We have heard from a reliable source that asbestos abatement is beginning at the Kent Avenue Powerhouse in preparation for removal of equipment prior to demolition of the building for construction of luxury residential units.The article (accompanied by a gorgeous photo of the plant taken shortly after it opened in 1905) goes on to detail the Powerhouse's fascinating history, and the group's concern over the disposition of "dynamos from Edison's historic Pearl Street Station [that are] stored here." (Pearl Street was the first central power plant in the US, located in lower Manhattan beginning in 1882). Several calls to the Society this week went unanswered, but the group's newsletters and tour schedule are outstanding if you're fascinated by New York's industrial history.
We spoke to SIA's source ourselves, who appears both reliable and very knowledgeable about the site. While asking to remain unnamed, the source was unflinching when asked if Con Ed is prepping the building for demolition: "Definitely they are." Although the time line is unclear, the giant holes in the south wall, and the unusual renovation work described in the building permit appear consistent with removal of historic machinery that would likely happen in advance of razing the structure.
Mary Habstritt, Chair of SIA's Roebling Chapter Preservation Committee, and author of the newsletter article on the Powerhouse, sent a Request for Evaluation for the property to the City's Landmarks Preservation Commission, asking that 500 Kent Avenue be considered for landmarking. A veteran of several landmarking struggles including the ongoing Domino Sugar proposal, Habstritt expected the standard "we'll take it under consideration" form letter from Landmarks. Instead, she was surprised with a personal letter from the Commission that states:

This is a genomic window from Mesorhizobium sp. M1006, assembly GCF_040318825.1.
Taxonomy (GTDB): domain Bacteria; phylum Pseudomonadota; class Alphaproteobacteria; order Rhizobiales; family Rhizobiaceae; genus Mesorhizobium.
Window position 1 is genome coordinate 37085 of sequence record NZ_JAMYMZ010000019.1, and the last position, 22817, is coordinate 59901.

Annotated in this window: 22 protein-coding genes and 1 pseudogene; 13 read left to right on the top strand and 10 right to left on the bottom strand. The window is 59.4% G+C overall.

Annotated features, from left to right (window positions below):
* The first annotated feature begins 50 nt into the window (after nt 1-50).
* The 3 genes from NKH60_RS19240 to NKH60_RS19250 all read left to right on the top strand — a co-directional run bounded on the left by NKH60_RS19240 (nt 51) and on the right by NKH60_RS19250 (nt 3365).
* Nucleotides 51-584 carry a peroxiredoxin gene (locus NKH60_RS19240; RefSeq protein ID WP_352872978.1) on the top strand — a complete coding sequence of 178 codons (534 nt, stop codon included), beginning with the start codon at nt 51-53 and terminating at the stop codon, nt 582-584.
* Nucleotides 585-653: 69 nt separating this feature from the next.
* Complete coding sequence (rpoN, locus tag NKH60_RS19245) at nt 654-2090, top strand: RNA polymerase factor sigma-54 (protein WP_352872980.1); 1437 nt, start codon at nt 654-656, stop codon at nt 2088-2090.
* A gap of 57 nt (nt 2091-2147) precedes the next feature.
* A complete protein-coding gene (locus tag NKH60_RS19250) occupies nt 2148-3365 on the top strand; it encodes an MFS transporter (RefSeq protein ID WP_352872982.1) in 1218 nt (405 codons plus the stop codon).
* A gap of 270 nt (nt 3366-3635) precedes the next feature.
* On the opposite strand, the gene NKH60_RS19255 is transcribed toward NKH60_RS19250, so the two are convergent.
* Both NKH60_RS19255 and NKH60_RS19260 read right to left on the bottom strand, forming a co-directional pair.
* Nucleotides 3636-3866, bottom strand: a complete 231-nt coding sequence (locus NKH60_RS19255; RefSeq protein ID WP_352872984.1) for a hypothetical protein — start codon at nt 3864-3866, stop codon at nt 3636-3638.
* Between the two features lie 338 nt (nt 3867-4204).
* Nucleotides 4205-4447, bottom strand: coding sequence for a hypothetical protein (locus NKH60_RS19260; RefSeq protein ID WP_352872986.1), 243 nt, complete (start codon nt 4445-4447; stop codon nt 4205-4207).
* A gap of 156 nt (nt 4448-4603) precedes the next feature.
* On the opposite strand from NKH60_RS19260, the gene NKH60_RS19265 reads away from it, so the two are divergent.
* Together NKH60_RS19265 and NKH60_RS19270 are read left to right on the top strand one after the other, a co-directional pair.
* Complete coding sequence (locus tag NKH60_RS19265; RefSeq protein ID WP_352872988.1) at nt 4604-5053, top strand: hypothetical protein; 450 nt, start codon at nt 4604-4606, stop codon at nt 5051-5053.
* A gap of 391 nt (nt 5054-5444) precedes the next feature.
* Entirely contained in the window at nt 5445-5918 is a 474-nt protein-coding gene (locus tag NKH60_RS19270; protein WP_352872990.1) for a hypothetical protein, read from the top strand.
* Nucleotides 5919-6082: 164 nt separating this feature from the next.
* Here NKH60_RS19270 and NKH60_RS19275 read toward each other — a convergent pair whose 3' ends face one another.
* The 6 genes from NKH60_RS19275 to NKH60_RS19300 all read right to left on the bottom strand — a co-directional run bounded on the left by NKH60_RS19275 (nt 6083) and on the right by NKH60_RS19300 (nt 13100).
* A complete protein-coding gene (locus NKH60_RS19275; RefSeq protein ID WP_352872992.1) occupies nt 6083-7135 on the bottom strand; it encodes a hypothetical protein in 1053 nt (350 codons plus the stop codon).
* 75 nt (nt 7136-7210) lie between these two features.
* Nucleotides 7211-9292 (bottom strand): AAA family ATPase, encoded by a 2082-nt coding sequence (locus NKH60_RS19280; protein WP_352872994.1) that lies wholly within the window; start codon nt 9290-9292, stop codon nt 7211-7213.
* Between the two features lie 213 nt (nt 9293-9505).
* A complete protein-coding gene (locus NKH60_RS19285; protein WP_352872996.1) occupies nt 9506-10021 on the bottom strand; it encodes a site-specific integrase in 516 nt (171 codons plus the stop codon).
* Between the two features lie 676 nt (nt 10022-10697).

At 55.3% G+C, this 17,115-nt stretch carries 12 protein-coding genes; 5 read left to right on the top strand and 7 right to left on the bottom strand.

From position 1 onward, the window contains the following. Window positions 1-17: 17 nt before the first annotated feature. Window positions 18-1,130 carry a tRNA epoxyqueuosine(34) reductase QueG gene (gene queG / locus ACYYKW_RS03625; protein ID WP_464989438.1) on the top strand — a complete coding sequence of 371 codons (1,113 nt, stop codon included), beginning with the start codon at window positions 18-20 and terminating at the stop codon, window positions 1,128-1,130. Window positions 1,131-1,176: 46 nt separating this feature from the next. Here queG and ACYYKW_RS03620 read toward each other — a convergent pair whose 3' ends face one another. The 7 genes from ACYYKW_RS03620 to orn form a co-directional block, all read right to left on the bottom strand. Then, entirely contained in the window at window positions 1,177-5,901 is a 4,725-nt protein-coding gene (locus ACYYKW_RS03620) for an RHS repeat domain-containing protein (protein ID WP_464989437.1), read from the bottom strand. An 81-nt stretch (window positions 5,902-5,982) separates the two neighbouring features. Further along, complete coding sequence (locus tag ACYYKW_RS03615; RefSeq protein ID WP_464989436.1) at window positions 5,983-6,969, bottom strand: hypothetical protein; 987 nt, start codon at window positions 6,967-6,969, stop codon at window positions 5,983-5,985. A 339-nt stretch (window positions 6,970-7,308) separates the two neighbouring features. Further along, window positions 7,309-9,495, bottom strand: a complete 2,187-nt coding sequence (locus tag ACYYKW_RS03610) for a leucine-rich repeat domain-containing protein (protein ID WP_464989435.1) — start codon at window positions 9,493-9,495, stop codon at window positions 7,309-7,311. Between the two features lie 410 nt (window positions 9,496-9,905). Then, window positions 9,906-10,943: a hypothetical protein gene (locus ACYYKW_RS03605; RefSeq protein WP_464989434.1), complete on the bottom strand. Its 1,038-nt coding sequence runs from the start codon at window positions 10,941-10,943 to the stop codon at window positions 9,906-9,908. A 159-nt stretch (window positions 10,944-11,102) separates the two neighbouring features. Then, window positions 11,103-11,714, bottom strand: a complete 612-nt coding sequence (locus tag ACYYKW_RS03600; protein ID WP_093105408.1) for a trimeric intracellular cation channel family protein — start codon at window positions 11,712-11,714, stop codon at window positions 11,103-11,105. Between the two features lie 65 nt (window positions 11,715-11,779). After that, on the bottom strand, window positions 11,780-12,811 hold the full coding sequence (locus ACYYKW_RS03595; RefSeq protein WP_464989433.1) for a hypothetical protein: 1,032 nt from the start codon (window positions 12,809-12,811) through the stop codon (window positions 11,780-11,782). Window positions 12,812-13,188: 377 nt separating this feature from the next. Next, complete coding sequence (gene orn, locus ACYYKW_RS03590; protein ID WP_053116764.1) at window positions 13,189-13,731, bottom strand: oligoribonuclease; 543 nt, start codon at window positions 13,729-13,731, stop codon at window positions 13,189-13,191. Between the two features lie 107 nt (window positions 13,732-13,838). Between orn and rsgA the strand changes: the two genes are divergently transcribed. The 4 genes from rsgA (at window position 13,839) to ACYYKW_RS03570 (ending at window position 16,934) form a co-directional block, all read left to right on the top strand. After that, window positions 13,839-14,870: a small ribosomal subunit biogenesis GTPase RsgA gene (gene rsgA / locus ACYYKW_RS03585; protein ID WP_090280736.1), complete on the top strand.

...a senior staff committee of the Landmarks Preservation Committee has reviewed the property for consideration as a potential landmark. At this time, the property will not be recommended to the full Commission for further consideration...This despite the building's undeniable grandeur; its design by Thomas Edward Murray (second only to Edison in the number of patents granted to an individual); and the Powerhouse's role as the site of a historic 1937 sit-down strike that was a key moment in the Transport Workers Union's struggle to represent the City's mass transit employees. Not to mention the fact that the National Trust currently has "Brooklyn's Industrial Waterfront" listed first in its widely-publicized 11 Most Endangered Places list.
The decision not to recommend further consideration is based on our current priorities. This decision could be reconsidered at a later date should additional information become available.
You don't have to look far to find precedent for both the destruction of historic power plants, as well as (arguably) preservation and rebirth. Just up the East River on Manhattan's East Side, another of Murray's creations - the spectacular Beaux Arts Waterside Number 2 plant just south of the UN was demolished in 2006 to make way for a still-in-discussion high-rise residential project.
And across Newtown Creek, in Long Island City, another 1905 powerhouse - the original Long Island Railroad generating station - was recently converted to luxury condominiums in an extreme renovation that some consider destructive, and others might hail as adaptive reuse at its finest.
Meanwhile, what's Con Ed saying about the Powerhouse? We spoke to the utility's Media Relations Department late last week, and they insist this is all just "spring cleaning," adding, "We're not in the business of developing condos, and we never will be".
When pressed on why there's suddenly so much activity at the long-dormant plant, Con Ed's Chris Olert replied, "When do you do your spring cleaning? Don't go spinning this into exotica...we're just cleaning up."
Electric Power Plants, by Thomas Edward Murray [Google Book Search]
Society for Industrial Archaeology, Roebling Chapter
BMT Powerhouse Today [Flickr Photoset]